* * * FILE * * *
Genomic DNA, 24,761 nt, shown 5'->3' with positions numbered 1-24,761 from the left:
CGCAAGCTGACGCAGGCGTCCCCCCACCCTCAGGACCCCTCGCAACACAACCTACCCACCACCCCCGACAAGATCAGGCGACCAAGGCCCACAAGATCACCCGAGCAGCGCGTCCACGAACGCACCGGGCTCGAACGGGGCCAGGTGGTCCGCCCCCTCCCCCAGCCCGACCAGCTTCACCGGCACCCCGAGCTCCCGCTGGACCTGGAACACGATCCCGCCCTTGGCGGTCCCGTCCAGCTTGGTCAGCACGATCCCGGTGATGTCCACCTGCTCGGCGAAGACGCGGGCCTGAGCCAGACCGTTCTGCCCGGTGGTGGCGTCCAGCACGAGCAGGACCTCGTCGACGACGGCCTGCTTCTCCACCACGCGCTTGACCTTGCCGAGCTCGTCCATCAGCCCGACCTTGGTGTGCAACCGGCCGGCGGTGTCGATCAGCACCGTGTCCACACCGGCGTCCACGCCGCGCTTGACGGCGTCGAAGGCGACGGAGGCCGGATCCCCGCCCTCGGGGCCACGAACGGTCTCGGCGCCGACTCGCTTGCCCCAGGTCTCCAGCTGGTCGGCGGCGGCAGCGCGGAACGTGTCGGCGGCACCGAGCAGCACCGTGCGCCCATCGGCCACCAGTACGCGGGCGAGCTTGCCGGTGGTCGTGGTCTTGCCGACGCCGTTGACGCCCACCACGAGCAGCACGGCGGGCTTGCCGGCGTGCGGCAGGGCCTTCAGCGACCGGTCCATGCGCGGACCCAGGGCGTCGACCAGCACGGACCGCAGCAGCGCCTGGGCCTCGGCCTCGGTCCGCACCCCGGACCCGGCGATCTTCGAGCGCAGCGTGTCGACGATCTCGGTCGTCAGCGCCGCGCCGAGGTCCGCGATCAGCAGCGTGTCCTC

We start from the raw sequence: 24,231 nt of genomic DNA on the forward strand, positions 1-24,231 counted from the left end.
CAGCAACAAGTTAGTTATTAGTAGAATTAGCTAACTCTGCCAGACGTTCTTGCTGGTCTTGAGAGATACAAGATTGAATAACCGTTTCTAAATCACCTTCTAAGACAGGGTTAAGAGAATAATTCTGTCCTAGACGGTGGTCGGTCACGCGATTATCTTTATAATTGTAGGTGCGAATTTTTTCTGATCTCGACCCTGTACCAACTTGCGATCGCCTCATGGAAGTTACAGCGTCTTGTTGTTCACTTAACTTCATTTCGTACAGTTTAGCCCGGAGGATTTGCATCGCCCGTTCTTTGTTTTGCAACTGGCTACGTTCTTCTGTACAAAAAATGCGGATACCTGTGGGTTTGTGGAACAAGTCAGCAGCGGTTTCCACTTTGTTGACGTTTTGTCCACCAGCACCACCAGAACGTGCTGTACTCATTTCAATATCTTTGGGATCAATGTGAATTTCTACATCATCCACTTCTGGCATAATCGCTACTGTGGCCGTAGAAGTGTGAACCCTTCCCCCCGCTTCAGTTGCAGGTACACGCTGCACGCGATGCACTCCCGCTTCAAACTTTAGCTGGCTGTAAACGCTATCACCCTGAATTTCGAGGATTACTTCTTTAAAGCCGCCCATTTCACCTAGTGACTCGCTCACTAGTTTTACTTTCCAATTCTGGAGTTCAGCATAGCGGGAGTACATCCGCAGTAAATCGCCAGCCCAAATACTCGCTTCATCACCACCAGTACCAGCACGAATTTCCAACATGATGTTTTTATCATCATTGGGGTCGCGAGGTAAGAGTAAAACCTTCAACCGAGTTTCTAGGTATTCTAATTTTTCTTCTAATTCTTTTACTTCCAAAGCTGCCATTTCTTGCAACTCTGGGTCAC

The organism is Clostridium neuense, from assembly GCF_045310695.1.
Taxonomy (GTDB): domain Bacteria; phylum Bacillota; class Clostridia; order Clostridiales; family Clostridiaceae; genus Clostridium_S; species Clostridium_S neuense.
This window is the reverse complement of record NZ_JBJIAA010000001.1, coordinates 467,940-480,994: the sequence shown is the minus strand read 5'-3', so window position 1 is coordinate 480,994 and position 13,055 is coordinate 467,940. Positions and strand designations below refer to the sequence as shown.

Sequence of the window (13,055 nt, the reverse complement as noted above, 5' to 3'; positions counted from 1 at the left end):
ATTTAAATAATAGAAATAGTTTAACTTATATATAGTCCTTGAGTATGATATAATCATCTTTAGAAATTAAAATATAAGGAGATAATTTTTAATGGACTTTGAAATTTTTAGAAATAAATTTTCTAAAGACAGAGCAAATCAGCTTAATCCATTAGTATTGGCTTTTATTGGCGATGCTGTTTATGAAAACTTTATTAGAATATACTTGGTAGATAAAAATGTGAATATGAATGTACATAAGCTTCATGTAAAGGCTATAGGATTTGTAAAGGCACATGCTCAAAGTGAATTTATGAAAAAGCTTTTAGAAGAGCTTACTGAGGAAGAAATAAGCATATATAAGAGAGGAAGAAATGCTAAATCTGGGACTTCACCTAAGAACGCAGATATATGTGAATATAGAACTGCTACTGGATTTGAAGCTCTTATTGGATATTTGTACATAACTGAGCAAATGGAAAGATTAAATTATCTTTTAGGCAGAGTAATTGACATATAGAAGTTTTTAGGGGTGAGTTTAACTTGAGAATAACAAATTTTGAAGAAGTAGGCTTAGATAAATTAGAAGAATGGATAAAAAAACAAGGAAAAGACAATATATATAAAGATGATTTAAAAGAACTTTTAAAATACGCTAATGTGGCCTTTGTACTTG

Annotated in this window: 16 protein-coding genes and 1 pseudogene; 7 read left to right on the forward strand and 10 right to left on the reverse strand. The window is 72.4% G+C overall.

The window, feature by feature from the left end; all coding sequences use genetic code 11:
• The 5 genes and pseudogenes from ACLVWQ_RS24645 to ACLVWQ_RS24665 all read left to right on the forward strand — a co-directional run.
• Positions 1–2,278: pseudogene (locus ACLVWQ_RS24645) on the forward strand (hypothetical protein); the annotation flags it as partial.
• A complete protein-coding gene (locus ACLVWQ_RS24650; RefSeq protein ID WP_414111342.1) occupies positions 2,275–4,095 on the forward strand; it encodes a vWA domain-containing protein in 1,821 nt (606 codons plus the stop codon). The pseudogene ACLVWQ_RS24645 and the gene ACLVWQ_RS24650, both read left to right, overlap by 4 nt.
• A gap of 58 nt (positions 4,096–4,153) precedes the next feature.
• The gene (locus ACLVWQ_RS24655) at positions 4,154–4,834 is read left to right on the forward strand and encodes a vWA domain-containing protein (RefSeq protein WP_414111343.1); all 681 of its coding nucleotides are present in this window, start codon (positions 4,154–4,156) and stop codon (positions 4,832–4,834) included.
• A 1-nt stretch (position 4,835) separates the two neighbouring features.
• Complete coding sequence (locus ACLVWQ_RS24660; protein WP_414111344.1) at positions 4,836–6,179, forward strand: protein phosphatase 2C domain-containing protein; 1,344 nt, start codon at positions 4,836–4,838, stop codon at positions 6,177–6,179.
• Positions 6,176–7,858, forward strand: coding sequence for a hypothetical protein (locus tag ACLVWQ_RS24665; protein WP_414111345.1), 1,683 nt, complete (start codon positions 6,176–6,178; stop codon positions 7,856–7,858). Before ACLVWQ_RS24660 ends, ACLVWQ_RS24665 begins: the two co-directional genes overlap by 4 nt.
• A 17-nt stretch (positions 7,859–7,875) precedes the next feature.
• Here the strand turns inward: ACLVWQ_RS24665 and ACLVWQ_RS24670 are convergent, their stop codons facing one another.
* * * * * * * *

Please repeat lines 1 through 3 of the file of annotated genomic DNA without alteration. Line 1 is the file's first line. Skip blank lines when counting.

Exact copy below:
Genomic DNA, 24,761 nt, shown 5'->3' with positions numbered 1-24,761 from the left:
CGCAAGCTGACGCAGGCGTCCCCCCACCCTCAGGACCCCTCGCAACACAACCTACCCACCACCCCCGACAAGATCAGGCGACCAAGGCCCACAAGATCACCCGAGCAGCGCGTCCACGAACGCACCGGGCTCGAACGGGGCCAGGTGGTCCGCCCCCTCCCCCAGCCCGACCAGCTTCACCGGCACCCCGAGCTCCCGCTGGACCTGGAACACGATCCCGCCCTTGGCGGTCCCGTCCAGCTTGGTCAGCACGATCCCGGTGATGTCCACCTGCTCGGCGAAGACGCGGGCCTGAGCCAGACCGTTCTGCCCGGTGGTGGCGTCCAGCACGAGCAGGACCTCGTCGACGACGGCCTGCTTCTCCACCACGCGCTTGACCTTGCCGAGCTCGTCCATCAGCCCGACCTTGGTGTGCAACCGGCCGGCGGTGTCGATCAGCACCGTGTCCACACCGGCGTCCACGCCGCGCTTGACGGCGTCGAAGGCGACGGAGGCCGGATCCCCGCCCTCGGGGCCACGAACGGTCTCGGCGCCGACTCGCTTGCCCCAGGTCTCCAGCTGGTCGGCGGCGGCAGCGCGGAACGTGTCGGCGGCACCGAGCAGCACCGTGCGCCCATCGGCCACCAGTACGCGGGCGAGCTTGCCGGTGGTCGTGGTCTTGCCGACGCCGTTGACGCCCACCACGAGCAGCACGGCGGGCTTGCCGGCGTGCGGCAGGGCCTTCAGCGACCGGTCCATGCGCGGACCCAGGGCGTCGACCAGCACGGACCGCAGCAGCGCCTGGGCCTCGGCCTCGGTCCGCACCCCGGACCCGGCGATCTTCGAGCGCAGCGTGTCGACGATCTCGGTCGTCAGCGCCGCGCCGAGGTCCGCGATCAGCAGCGTGTCCTC

We start from the raw sequence: 24,231 nt of genomic DNA on the forward strand, positions 1-24,231 counted from the left end.